Today is the day that we recognize and show our appreciation to those who have made the ultimate sacrifice for our country and the freedoms we enjoy.
We should all take a moment today to pray for those that have served and are serving our nation. Many families have lost loved ones and many of our military men and women who have survived face countless struggles and challenges for the rest of their lives. There are more than 425,000 veterans in the greater Chicago area alone, and more than 2 million people in Illinois who are members of a military family.
service up at the Village Green starting at 9 a.m. It is sure to be a stirring and heartfelt experience, as each Memorial Day service has been since moving to Lake Bluff in 1972.
Whether to attend Lake Bluff's Memorial Day remembrance services has never been questioned by me. It is the least I can do to honor all of our local heroes whose sacrifice and service to country deserve our appreciation and gratitude, not only only Memorial Day but all year around.
Fresh in my mind is a trip that prompted early thoughts of Memorial Day. It was during the week of May 14 that I visited a friend who moved in the last year to Vienna, Va., not far from Washington, D.C.
As I visited the Korean, Vietnam, and World War II memorials, the lives of so many who had died defending this nation were vividly displayed and visually imprinted in my mind. I walked with reverence with pamphlets in hand, reading facts about the wars and those who had died while involved in the fights. So many of the casualties were so young in age. Men and women who had so much life to experience and who never came back alive to accomplish their goals or to find their special places in life.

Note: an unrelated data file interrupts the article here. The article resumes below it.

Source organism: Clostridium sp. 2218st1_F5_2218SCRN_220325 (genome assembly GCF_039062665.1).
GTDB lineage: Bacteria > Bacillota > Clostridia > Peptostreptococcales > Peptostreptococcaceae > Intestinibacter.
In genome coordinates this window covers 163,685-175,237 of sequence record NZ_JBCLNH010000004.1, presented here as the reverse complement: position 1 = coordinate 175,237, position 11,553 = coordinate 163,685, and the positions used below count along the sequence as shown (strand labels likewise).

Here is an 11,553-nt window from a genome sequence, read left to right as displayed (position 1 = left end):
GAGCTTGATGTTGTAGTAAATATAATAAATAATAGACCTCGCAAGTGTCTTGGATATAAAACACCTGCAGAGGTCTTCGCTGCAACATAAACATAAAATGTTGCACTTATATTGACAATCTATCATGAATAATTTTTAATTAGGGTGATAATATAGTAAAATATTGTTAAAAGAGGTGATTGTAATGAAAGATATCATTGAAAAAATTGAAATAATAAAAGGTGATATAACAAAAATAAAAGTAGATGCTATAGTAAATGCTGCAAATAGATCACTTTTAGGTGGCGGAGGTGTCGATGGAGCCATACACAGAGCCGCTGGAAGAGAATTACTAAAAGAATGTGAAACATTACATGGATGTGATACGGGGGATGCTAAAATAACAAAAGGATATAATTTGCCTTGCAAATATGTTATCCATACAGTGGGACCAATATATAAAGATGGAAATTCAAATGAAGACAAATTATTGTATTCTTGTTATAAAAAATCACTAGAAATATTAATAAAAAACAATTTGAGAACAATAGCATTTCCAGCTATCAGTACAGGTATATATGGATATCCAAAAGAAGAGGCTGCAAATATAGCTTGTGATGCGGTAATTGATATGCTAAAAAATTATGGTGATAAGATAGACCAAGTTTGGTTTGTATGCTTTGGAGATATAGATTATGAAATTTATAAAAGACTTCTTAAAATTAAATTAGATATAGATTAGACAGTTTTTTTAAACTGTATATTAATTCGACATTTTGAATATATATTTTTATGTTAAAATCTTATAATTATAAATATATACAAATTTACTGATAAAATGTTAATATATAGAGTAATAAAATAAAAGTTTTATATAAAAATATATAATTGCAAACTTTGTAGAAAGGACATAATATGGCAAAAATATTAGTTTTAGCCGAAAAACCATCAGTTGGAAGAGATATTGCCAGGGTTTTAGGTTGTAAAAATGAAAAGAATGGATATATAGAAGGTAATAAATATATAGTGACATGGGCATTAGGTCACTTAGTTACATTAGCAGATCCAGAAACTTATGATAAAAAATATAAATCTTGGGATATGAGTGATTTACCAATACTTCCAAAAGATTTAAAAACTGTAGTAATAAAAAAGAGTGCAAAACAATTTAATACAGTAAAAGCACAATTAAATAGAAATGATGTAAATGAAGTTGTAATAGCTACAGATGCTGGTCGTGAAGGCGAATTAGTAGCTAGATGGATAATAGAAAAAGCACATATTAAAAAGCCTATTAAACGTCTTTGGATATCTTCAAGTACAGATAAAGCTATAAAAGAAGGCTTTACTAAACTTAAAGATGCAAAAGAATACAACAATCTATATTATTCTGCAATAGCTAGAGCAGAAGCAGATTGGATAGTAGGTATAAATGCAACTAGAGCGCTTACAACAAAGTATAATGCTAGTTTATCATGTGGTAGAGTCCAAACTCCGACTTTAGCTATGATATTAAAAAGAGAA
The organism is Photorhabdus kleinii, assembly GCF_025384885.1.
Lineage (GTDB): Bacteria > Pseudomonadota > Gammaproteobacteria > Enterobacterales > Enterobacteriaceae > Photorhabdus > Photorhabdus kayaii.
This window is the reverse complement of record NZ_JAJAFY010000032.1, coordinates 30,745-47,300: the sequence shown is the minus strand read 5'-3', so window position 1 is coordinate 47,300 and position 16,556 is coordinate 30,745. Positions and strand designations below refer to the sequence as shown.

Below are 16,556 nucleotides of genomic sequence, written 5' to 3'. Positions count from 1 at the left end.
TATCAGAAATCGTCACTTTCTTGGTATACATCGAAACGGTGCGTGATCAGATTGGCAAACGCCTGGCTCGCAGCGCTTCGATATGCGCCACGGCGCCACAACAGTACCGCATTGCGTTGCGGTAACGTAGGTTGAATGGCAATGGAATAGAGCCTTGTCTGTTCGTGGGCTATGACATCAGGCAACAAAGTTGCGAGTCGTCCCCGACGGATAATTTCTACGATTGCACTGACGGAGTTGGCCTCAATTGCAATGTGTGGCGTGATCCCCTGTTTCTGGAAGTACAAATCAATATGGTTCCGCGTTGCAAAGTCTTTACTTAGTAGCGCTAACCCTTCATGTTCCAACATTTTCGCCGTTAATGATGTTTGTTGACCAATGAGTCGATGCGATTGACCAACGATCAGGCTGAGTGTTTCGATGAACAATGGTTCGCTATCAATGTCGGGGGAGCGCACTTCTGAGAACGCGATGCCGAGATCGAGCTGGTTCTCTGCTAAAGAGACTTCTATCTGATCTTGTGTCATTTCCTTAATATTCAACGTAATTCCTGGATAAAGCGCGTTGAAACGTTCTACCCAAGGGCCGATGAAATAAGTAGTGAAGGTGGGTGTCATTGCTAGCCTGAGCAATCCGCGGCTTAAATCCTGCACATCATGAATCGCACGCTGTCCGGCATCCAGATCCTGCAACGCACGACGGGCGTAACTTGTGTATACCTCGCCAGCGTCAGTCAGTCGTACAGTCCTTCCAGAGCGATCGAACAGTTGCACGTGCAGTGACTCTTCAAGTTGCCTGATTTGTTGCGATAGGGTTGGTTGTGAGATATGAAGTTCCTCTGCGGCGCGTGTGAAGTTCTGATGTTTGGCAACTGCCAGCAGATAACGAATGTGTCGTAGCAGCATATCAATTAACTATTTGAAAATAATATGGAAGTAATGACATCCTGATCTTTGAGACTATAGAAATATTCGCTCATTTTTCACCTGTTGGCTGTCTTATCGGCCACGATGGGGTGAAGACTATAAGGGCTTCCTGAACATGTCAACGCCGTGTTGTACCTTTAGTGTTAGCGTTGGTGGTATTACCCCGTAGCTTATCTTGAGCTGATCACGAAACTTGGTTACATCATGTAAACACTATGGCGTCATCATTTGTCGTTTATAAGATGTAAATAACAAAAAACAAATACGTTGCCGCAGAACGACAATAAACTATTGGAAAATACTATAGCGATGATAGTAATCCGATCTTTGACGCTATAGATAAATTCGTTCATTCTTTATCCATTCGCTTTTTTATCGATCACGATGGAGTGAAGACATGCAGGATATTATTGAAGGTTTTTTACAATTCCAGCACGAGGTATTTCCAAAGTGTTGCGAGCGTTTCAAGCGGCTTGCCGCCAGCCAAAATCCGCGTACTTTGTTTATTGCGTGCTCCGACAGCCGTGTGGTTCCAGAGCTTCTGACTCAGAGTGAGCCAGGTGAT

The Korean War Veterans Memorial was perhaps the most haunting of all with its 19 statues sculpted to represent an ethnic cross section of America. The faces of the statues looked haunting and gaunt. It seemed that they had so much to tell, but instead they remained silent and ghost-like.
At the Vietnam Veterans Memorial, the remembrance wall seemed to stretch on and on. It now holds 58,273 names. Approximately 2,100 of these listed are missing MIA's, POW's, and others. It was comforting to know that school children had visited the memorial in days past. Observed along the length of the memorial were messages and drawings placed their by children.
The newest war memorial is dedicated to World War II. The "War to End All Wars" was long overdue before Congress finally authorized the American Battle Monuments Commissions to establish a World War II Memorial. The construction of the memorial was spearheaded by Senator Bob Dole, a war veteran himself, still representing Kansas as a senator. It was dedicated on May 29, 2004.
As I strolled from one war memorial to another I saw many veterans, many of them in wheelchairs, being pushed by other veterans or perhaps by family members. Perhaps they were remembering their war buddies who were not as fortunate as they were to have returned home safely.
It was evident that for many of the grizzled, aged veterans this would be their last trip to Washington, D.C. It could have even been the first trip for many out of a need to see the memorial that spoke of their service and self sacrifice.
It was also good to see veterans with their grandchildren sitting on benches together in front of the memorials, or hand-in-hand walking along, perhaps relating war experiences to what I hope were eager ears.
For the young must be taught never to forget those who were willing to die to preserve what they enjoy today and take for granted. Hopefully they too might have an inner call to serve their country in future years.
This quote by President James A. Garfield rings true about the importance of remembering our military: "For love of country they accepted death."
It is also fitting to remember this quotation which is part of the Korean War Memorial: "Freedom is not free."